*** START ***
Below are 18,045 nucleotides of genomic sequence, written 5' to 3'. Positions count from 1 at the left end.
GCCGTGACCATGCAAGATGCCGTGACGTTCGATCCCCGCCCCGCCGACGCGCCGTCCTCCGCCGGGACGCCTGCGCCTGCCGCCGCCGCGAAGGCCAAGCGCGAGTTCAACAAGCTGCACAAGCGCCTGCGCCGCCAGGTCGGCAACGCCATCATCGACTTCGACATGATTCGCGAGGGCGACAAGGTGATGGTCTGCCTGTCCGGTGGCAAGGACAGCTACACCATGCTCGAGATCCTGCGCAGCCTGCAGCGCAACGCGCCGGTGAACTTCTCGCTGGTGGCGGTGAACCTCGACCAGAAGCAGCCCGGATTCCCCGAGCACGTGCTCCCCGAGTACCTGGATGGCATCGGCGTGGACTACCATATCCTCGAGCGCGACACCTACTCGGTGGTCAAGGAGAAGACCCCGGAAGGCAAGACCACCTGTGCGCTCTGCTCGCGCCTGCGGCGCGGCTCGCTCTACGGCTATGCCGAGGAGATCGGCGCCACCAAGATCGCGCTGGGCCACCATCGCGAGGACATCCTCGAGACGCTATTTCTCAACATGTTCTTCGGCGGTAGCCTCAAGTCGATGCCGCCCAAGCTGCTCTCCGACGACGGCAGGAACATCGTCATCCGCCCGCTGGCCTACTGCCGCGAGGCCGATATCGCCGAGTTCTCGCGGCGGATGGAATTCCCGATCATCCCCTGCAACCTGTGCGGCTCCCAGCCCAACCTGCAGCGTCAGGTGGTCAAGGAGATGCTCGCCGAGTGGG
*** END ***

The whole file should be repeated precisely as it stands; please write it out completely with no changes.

Below are 18,045 nucleotides of genomic sequence, written 5' to 3'. Positions count from 1 at the left end.
GCCGTGACCATGCAAGATGCCGTGACGTTCGATCCCCGCCCCGCCGACGCGCCGTCCTCCGCCGGGACGCCTGCGCCTGCCGCCGCCGCGAAGGCCAAGCGCGAGTTCAACAAGCTGCACAAGCGCCTGCGCCGCCAGGTCGGCAACGCCATCATCGACTTCGACATGATTCGCGAGGGCGACAAGGTGATGGTCTGCCTGTCCGGTGGCAAGGACAGCTACACCATGCTCGAGATCCTGCGCAGCCTGCAGCGCAACGCGCCGGTGAACTTCTCGCTGGTGGCGGTGAACCTCGACCAGAAGCAGCCCGGATTCCCCGAGCACGTGCTCCCCGAGTACCTGGATGGCATCGGCGTGGACTACCATATCCTCGAGCGCGACACCTACTCGGTGGTCAAGGAGAAGACCCCGGAAGGCAAGACCACCTGTGCGCTCTGCTCGCGCCTGCGGCGCGGCTCGCTCTACGGCTATGCCGAGGAGATCGGCGCCACCAAGATCGCGCTGGGCCACCATCGCGAGGACATCCTCGAGACGCTATTTCTCAACATGTTCTTCGGCGGTAGCCTCAAGTCGATGCCGCCCAAGCTGCTCTCCGACGACGGCAGGAACATCGTCATCCGCCCGCTGGCCTACTGCCGCGAGGCCGATATCGCCGAGTTCTCGCGGCGGATGGAATTCCCGATCATCCCCTGCAACCTGTGCGGCTCCCAGCCCAACCTGCAGCGTCAGGTGGTCAAGGAGATGCTCGCCGAGTGGG